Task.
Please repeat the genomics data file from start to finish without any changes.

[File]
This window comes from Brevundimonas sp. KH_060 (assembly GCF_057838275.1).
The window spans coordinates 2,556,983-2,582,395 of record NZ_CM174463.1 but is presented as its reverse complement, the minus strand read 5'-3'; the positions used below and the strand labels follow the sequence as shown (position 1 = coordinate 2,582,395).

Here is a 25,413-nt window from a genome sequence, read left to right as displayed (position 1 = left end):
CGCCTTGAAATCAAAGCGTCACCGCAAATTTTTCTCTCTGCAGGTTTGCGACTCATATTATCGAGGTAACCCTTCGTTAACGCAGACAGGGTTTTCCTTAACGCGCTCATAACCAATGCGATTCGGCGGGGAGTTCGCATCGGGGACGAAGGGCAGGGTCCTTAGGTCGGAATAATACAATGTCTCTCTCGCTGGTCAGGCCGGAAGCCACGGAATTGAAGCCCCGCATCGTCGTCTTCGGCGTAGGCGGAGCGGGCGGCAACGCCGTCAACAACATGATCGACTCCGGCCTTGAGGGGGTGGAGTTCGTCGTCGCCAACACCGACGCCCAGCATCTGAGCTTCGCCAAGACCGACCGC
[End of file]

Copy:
This window comes from Brevundimonas sp. KH_060 (assembly GCF_057838275.1).
The window spans coordinates 2,556,983-2,582,395 of record NZ_CM174463.1 but is presented as its reverse complement, the minus strand read 5'-3'; the positions used below and the strand labels follow the sequence as shown (position 1 = coordinate 2,582,395).

Here is a 25,413-nt window from a genome sequence, read left to right as displayed (position 1 = left end):
CGCCTTGAAATCAAAGCGTCACCGCAAATTTTTCTCTCTGCAGGTTTGCGACTCATATTATCGAGGTAACCCTTCGTTAACGCAGACAGGGTTTTCCTTAACGCGCTCATAACCAATGCGATTCGGCGGGGAGTTCGCATCGGGGACGAAGGGCAGGGTCCTTAGGTCGGAATAATACAATGTCTCTCTCGCTGGTCAGGCCGGAAGCCACGGAATTGAAGCCCCGCATCGTCGTCTTCGGCGTAGGCGGAGCGGGCGGCAACGCCGTCAACAACATGATCGACTCCGGCCTTGAGGGGGTGGAGTTCGTCGTCGCCAACACCGACGCCCAGCATCTGAGCTTCGCCAAGACCGACCGC